A Novel Idea

Professor Larry Crumbley brings his hobby to class

By Amanda McElfresh
Staff Writer

February 17, 2005

Larry Crumbley is not a traditional accounting professor.

Instead of relying solely on PowerPoint presentations, textbooks and lectures to 
teach students about accounting and taxation, Crumbley adds another teaching 
tool to his repertoire — the 12 crime novels he has written or co-authored.

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Accounting Professor Larry Crumbley shows off his first novel, "The Ultimate Rip-Off."

 

With titles such as “Deadly Art Puzzle: Accounting for Murder,” “The Bottom Line is Betrayal,” “Big R: An Internal Auditing Action Adventure” and “Trap Doors and Trojan Horses,” Crumbley’s books are written as educational novels designed to teach the reader about a certain aspect of the financial world. Plots in the novels center around topics such as internal auditing, cost accounting, taxation and governmental accounting.

Crumbley uses his novels in class to help students learn more about the practical applications of the material they are studying.

“Many of our students get out, and they don’t know the real world,” Crumbley said. “These novels teach you what you would do in the real world.”

Crumbley said his second career as a novelist began in the mid-1980s when he was teaching at Texas A & M University. During the summer break, Crumbley kept thinking about a phrase he had always heard — “everyone has a book in them.”

With that in mind, Crumbley began work on his first novel, “The Ultimate Rip-off: A Taxing Tale,” the story of an IRS agent on the prowl for taxpayers trying to avoid payments.

After completing the book, Crumbley began the painstaking process of sending the manuscript to publishers. Several rejections later, Thomas Horton and Daughters publishers picked up the novel.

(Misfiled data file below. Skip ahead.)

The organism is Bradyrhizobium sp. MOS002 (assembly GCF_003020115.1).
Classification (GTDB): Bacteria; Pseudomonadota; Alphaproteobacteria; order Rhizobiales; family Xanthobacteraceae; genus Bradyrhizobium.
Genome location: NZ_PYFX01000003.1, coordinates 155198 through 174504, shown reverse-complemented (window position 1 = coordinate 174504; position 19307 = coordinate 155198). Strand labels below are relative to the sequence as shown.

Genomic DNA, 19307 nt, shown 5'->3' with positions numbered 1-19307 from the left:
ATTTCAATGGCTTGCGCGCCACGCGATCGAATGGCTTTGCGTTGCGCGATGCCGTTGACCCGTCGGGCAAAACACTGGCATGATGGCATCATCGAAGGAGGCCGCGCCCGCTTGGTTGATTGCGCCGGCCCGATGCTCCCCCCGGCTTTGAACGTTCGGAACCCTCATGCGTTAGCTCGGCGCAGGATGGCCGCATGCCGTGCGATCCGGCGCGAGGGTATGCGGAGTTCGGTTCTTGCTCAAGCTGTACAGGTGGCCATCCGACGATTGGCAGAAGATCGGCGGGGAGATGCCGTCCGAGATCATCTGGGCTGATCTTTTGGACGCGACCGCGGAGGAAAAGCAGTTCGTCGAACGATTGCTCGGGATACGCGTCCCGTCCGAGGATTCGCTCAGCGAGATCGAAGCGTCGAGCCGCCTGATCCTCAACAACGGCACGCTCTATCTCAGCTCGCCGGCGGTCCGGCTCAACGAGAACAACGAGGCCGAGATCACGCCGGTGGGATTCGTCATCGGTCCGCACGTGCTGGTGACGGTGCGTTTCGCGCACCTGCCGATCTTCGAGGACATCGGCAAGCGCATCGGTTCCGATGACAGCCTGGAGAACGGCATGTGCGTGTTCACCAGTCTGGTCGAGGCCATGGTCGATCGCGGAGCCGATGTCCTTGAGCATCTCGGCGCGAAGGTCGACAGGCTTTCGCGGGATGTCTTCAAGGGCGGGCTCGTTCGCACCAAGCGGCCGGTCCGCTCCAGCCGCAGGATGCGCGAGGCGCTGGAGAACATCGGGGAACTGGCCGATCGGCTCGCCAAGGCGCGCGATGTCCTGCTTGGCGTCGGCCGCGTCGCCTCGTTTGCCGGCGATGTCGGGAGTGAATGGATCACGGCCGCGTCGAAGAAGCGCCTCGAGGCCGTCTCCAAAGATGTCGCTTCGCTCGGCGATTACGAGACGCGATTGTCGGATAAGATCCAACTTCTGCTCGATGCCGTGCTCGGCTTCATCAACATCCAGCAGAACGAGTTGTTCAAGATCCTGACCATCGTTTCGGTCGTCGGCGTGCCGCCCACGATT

Although Crumbley was thrilled, his department head at Texas A & M was less than enthusiastic.

Crumbley said the department head complained that the novel would be damaging to Texas A & M and feared negative publicity from the book.

The pressure led Crumbley to create a pen name for himself — Iris Weil Collett, a play on the phrase “IRS Will Collect.”

Crumbley said the novel led to positive publicity for Texas A & M instead of the negative coverage his department head feared.

Although Crumbley said his novels have not been financially lucrative, he still enjoys the process of putting them together.

“Writing is not difficult for me,” Crumbley said. “Writing is fun.”

Douglas Ziegenfuss, an accounting professor at Old Dominion University and Crumbley’s co-author on “Big R: An Internal Auditing Action Adventure,” said Crumbley often takes the leadership role and has a talent for breaking a large project into smaller, manageable steps.

Crumbley said he considered giving up his novel writing at one point but has since decided to begin work on his 13th book. The novel will be a continuation of his 12th novel, “Big R: An Internal Auditing Action Adventure” and will center on three unique characters — an FBI agent, a forensic accountant and a baseball historian.